European police remove 26,000 pieces of Islamic State content from social media

Accused terrorists long have exploited algorithms to capitalize on users’ attention.
Telegram app, WhatsApp
(Getty Images)

European police agencies in recent days have removed a number of servers that the Islamic State terrorist group relied on to communicate internally, and amplify propaganda.

In a statement Monday, Europol said it worked with internet companies like Google and Twitter to remove messaging from the group. Authorities said they eliminated 26,000 pieces of content from several sites, such as videos, social media accounts, communication channels and posts. Police have described the takedown as a major blow to the extremist’s radicalization efforts.

Police in Spain’s Canary Islands also arrested one suspect accused of being “part of the core disseminators” of the group’s recruitment and radicalization efforts.

“Prevention is a crucial part of the fight against terrorism because, when we disrupt the propaganda machine of terrorist organizations, we also disrupt radicalization, the recruitment of potential terrorists and also further spreading of the message that could lead to terrorist attacks,” said Ladislav Hamran, president of Eurojust, an agency of the European Union, during a press conference Monday.


Google, Twitter, Instagram and Telegram all participated in authorities’ effort to remove this content. A “significant portion of key actors within the IS network” were operating on Telegram, an encrypted messaging service that European law enforcement officials praised for helping to “root out” content of this kind.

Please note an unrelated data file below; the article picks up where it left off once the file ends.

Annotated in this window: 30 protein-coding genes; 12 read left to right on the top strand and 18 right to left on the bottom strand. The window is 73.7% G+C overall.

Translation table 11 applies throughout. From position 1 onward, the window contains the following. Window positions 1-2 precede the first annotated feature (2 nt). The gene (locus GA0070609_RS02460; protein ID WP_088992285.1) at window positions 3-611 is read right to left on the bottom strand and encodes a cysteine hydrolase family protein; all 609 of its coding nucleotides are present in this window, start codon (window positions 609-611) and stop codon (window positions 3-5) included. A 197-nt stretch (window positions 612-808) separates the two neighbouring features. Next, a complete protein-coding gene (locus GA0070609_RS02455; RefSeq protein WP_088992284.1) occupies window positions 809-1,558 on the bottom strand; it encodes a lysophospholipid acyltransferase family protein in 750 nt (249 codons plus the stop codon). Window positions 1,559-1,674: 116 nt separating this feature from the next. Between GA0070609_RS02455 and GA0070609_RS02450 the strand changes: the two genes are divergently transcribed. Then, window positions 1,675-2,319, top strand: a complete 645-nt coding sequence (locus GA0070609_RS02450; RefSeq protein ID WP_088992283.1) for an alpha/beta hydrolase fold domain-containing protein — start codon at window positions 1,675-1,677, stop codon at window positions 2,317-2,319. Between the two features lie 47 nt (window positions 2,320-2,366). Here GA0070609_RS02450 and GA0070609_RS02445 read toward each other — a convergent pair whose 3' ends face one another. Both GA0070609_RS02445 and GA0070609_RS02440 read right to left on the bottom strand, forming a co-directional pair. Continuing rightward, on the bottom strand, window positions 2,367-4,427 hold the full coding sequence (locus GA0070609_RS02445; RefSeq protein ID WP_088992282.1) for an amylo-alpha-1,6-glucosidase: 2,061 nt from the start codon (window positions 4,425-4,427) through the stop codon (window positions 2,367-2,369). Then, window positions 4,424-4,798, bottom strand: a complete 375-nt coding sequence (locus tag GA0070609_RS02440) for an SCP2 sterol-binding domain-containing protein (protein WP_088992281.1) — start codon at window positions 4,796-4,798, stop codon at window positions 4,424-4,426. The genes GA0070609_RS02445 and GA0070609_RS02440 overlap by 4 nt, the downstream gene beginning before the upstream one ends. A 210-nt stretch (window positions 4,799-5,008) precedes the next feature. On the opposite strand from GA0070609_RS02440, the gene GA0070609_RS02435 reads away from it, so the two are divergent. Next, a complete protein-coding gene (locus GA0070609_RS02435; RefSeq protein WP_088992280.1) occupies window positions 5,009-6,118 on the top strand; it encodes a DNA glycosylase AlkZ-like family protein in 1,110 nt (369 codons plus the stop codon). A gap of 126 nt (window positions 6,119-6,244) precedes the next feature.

The Islamic State is effectively “not present on the internet anymore,” Belgian Federal Prosecutor Eric Van Der Sypt said during the same press conference.

Some IS-linked accounts have insisted they will regain their presence on Telegram while others have suggested moving to alternative services like Riot or RocketChat, according to the BBC.

Accused terrorists long have exploited algorithms to capitalize on users’ attention. U.S. authorities have alleged that Anwar al-Awlaki, a Yemeni-American man, was a senior recruiter and motivator for the militant group Al Qaeda, and primarily spread his message via YouTube. The video streaming site for years has worked to remove tens of thousands of videos from its search results.

Jeff Stone

Written by Jeff Stone

Jeff Stone is the editor-in-chief of CyberScoop, with a special interest in cybercrime, disinformation and the U.S. justice system. He previously worked as an editor at the Wall Street Journal, and covered technology policy for sites including the Christian Science Monitor and the International Business Times.

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